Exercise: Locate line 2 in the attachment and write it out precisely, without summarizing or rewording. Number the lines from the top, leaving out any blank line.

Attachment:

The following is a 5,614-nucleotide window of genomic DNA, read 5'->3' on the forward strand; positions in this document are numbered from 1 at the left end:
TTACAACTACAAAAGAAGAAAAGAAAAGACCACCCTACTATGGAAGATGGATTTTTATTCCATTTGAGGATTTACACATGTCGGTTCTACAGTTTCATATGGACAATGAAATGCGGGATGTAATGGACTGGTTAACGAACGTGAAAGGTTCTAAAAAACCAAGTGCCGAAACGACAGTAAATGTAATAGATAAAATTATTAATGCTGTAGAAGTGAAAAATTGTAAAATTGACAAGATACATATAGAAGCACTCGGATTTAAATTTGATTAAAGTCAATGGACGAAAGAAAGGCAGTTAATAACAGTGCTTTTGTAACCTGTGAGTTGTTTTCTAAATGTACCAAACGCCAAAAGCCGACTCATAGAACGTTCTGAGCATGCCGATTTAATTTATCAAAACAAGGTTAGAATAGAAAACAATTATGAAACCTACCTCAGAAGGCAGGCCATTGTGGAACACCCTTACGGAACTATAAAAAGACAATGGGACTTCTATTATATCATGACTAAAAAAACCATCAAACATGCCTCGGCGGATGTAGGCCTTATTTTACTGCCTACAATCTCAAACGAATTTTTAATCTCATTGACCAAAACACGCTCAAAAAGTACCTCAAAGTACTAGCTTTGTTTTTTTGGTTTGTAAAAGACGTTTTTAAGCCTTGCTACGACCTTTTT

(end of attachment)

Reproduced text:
TTACAACTACAAAAGAAGAAAAGAAAAGACCACCCTACTATGGAAGATGGATTTTTATTCCATTTGAGGATTTACACATGTCGGTTCTACAGTTTCATATGGACAATGAAATGCGGGATGTAATGGACTGGTTAACGAACGTGAAAGGTTCTAAAAAACCAAGTGCCGAAACGACAGTAAATGTAATAGATAAAATTATTAATGCTGTAGAAGTGAAAAATTGTAAAATTGACAAGATACATATAGAAGCACTCGGATTTAAATTTGATTAAAGTCAATGGACGAAAGAAAGGCAGTTAATAACAGTGCTTTTGTAACCTGTGAGTTGTTTTCTAAATGTACCAAACGCCAAAAGCCGACTCATAGAACGTTCTGAGCATGCCGATTTAATTTATCAAAACAAGGTTAGAATAGAAAACAATTATGAAACCTACCTCAGAAGGCAGGCCATTGTGGAACACCCTTACGGAACTATAAAAAGACAATGGGACTTCTATTATATCATGACTAAAAAAACCATCAAACATGCCTCGGCGGATGTAGGCCTTATTTTACTGCCTACAATCTCAAACGAATTTTTAATCTCATTGACCAAAACACGCTCAAAAAGTACCTCAAAGTACTAGCTTTGTTTTTTTGGTTTGTAAAAGACGTTTTTAAGCCTTGCTACGACCTTTTT